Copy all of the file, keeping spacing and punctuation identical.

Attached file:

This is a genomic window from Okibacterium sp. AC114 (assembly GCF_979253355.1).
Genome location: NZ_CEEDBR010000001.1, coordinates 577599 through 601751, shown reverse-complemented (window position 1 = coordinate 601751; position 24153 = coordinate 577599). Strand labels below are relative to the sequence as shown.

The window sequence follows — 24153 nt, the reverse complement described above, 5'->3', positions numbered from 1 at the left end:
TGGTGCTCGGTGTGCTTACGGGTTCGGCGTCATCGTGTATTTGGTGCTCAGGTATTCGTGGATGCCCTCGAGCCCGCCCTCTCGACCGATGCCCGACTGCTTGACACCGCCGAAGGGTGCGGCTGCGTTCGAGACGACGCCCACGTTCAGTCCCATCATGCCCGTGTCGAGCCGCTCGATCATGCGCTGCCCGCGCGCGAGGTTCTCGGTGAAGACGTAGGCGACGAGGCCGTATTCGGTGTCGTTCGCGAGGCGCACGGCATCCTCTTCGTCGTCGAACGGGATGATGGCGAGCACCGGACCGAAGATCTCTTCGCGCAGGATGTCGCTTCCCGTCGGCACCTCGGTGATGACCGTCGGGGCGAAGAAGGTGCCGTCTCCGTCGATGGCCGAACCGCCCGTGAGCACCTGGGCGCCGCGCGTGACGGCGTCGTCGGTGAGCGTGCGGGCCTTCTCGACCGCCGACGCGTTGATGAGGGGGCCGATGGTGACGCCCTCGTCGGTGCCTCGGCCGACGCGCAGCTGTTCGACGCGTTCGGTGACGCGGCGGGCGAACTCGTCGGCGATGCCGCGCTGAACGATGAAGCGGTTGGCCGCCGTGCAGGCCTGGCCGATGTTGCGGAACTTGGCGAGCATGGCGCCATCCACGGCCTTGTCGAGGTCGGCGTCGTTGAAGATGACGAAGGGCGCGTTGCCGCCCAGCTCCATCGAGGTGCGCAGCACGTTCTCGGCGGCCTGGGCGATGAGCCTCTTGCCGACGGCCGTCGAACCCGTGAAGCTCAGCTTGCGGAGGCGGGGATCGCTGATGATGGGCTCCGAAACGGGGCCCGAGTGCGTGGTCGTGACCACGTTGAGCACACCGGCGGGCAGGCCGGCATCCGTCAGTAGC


This is a genomic window from Okibacterium sp. AC114 (assembly GCF_979253355.1).
Genome location: NZ_CEEDBR010000001.1, coordinates 577599 through 601751, shown reverse-complemented (window position 1 = coordinate 601751; position 24153 = coordinate 577599). Strand labels below are relative to the sequence as shown.

The window sequence follows — 24153 nt, the reverse complement described above, 5'->3', positions numbered from 1 at the left end:
TGGTGCTCGGTGTGCTTACGGGTTCGGCGTCATCGTGTATTTGGTGCTCAGGTATTCGTGGATGCCCTCGAGCCCGCCCTCTCGACCGATGCCCGACTGCTTGACACCGCCGAAGGGTGCGGCTGCGTTCGAGACGACGCCCACGTTCAGTCCCATCATGCCCGTGTCGAGCCGCTCGATCATGCGCTGCCCGCGCGCGAGGTTCTCGGTGAAGACGTAGGCGACGAGGCCGTATTCGGTGTCGTTCGCGAGGCGCACGGCATCCTCTTCGTCGTCGAACGGGATGATGGCGAGCACCGGACCGAAGATCTCTTCGCGCAGGATGTCGCTTCCCGTCGGCACCTCGGTGATGACCGTCGGGGCGAAGAAGGTGCCGTCTCCGTCGATGGCCGAACCGCCCGTGAGCACCTGGGCGCCGCGCGTGACGGCGTCGTCGGTGAGCGTGCGGGCCTTCTCGACCGCCGACGCGTTGATGAGGGGGCCGATGGTGACGCCCTCGTCGGTGCCTCGGCCGACGCGCAGCTGTTCGACGCGTTCGGTGACGCGGCGGGCGAACTCGTCGGCGATGCCGCGCTGAACGATGAAGCGGTTGGCCGCCGTGCAGGCCTGGCCGATGTTGCGGAACTTGGCGAGCATGGCGCCATCCACGGCCTTGTCGAGGTCGGCGTCGTTGAAGATGACGAAGGGCGCGTTGCCGCCCAGCTCCATCGAGGTGCGCAGCACGTTCTCGGCGGCCTGGGCGATGAGCCTCTTGCCGACGGCCGTCGAACCCGTGAAGCTCAGCTTGCGGAGGCGGGGATCGCTGATGATGGGCTCCGAAACGGGGCCCGAGTGCGTGGTCGTGACCACGTTGAGCACACCGGCGGGCAGGCCGGCATCCGTCAGTAGC